Regimental bar sweetheart brooch: Section Officer Rosemary im Thurn, Women's Auxiliary Air Force

Accession Number REL38495
Collection type Heraldry
Object type Heraldry
Physical description Emerald, Gold, Leather, Satin, Velvet
Maker Mappin & Webb Ltd
Place made United Kingdom: England, Greater London, London
Date made c 1939
Conflict Second World War, 1939-1945
Description

Fine gold bar, pin-backed brooch, with a gold edged numeral '37' set with emerald chips attached to the centre. The brooch is contained in a small hinged box with domed lid, covered in blue leather with a gold tooled edge. Inside, the brooch slots into a cream velvet covered bed, while the inner lid is lined with cream satin printed in black 'BY APPOINTMENT (King's crown) MAPPIN & WEBB LTD REGENT STREET, LONDON. W.'. The letter 'R', in blue biro, has been written inside the lid at a much later date.

History / Summary

Born at Winchester, Hampshire, England in 1917, Rosemary Belle im Thurn was one of three sisters who enlisted for service at the beginning of the Second World War. Each woman chose a different arm of service and Rosemary joined the Women's Auxiliary Air Force and became a section officer specialising in cipher work. Her mother, Maud, presented the sisters with sweetheart brooches relating to their choices (see REL38496).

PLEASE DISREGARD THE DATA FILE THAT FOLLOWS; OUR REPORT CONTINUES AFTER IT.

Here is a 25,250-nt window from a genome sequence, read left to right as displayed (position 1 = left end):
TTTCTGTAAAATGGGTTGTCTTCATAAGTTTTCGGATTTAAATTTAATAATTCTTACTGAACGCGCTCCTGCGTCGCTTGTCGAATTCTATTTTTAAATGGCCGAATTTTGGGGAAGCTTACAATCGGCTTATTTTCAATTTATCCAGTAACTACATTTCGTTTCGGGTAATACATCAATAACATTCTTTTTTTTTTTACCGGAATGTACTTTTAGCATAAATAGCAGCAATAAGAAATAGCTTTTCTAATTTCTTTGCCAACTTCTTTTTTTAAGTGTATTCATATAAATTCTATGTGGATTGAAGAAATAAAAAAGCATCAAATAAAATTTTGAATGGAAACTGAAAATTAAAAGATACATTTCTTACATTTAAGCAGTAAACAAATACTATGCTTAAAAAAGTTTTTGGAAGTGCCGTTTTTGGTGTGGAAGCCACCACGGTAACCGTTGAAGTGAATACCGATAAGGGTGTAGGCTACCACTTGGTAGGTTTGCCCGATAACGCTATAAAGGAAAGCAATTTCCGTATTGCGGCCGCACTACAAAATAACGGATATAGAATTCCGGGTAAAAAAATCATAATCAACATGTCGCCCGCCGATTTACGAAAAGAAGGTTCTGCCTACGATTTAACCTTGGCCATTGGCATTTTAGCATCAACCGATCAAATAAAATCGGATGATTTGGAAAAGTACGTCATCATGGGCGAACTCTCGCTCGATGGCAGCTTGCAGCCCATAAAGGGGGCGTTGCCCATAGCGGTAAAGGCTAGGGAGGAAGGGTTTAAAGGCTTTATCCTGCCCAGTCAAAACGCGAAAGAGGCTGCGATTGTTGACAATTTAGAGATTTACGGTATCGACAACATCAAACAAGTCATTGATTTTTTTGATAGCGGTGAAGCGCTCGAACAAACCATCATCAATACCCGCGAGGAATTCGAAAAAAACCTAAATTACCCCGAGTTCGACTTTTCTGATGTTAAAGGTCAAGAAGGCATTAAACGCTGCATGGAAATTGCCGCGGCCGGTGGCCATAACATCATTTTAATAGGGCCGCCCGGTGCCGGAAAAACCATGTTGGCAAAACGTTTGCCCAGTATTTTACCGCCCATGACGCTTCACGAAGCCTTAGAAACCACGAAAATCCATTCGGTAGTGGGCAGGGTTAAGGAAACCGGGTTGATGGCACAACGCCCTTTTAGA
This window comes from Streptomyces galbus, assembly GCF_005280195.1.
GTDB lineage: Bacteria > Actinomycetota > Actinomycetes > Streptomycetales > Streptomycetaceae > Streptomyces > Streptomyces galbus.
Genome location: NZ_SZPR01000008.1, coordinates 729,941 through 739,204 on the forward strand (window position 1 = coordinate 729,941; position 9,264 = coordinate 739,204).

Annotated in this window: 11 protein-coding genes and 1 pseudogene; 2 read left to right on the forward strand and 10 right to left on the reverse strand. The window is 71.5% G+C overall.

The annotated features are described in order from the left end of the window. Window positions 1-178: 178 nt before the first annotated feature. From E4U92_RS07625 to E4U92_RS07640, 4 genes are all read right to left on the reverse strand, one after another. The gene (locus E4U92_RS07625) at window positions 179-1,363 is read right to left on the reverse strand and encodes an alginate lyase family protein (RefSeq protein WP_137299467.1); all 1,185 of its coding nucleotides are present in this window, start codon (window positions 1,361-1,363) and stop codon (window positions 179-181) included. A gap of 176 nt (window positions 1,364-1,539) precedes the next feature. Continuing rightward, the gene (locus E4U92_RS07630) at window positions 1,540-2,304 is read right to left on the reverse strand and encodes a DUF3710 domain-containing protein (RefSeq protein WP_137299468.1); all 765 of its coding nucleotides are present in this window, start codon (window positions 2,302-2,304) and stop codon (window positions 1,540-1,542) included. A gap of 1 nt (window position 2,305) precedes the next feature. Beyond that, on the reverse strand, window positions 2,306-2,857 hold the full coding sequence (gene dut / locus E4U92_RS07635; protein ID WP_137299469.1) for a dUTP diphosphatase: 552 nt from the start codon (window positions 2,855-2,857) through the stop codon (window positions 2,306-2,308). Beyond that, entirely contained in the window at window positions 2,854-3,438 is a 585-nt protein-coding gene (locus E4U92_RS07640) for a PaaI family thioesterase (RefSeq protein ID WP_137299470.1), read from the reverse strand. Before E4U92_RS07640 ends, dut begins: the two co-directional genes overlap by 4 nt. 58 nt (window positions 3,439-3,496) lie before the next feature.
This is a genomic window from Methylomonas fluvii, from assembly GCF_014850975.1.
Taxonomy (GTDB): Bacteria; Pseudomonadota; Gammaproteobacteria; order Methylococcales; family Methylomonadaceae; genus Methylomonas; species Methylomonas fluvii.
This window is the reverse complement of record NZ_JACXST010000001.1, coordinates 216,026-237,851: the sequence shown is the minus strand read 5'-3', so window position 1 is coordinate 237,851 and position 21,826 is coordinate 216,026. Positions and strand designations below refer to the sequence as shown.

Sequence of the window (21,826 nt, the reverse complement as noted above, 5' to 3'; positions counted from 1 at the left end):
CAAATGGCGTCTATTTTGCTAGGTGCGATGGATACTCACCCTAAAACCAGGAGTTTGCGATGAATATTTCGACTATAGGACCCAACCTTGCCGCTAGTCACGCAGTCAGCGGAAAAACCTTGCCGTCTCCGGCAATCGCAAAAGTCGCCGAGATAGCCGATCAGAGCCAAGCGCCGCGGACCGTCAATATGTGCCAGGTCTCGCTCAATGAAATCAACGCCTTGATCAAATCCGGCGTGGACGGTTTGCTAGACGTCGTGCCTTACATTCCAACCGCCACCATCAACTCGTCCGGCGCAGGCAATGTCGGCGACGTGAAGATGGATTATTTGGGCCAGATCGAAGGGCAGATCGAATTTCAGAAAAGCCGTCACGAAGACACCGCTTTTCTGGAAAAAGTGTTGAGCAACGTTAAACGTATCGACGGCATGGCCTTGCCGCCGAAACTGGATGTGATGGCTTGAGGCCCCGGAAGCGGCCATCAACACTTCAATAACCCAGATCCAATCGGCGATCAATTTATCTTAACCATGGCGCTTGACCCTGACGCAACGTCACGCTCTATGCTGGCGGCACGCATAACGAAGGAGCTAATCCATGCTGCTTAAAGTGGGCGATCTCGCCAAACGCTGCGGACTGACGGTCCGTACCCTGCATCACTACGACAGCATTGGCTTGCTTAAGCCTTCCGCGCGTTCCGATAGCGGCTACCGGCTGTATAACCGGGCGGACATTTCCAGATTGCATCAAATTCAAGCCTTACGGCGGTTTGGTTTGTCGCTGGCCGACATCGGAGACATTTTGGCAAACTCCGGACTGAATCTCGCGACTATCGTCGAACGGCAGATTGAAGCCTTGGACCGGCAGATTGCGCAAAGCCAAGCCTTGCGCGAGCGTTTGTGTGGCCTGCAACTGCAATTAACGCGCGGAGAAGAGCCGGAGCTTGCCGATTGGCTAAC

Their father, Lieutenant Colonel Basil im Thurn had served with distinction in the First World War and was recalled to duty in the Second. He gave each of his daughters a brooch featuring the numeral '37' to reflect his lengthy service with the Hampshire Regiment, created in 1881 from the amalgamation of the 37th (North Hampshire) and 67th (South Hampshire) regiments.

Rosemary's first known romantic interest was Lieutenant John Rory Carden, a pilot in the Royal Navy's Fleet Air Arm. He also gave her a sweetheart brooch (see REL38494). Carden died on 22 December 1941 when his ship, the aircraft escort HMS Audacity, was sunk by the German submarine U-751.

Later in the war Rosemary met RAAF navigator Flight Lieutenant Mervyn Neville Austin from 456 Squadron, the only Australian night fighter squadron. The couple were married in Winchester Cathedral on 29 April 1944. They moved to Australia in 1949 and in 1952 settled in Perth where Austin had been appointed to the chair of classics and ancient history at the University of Western Australia, a position he held until 1978. Rosemary Austin died in Canberra in 2010.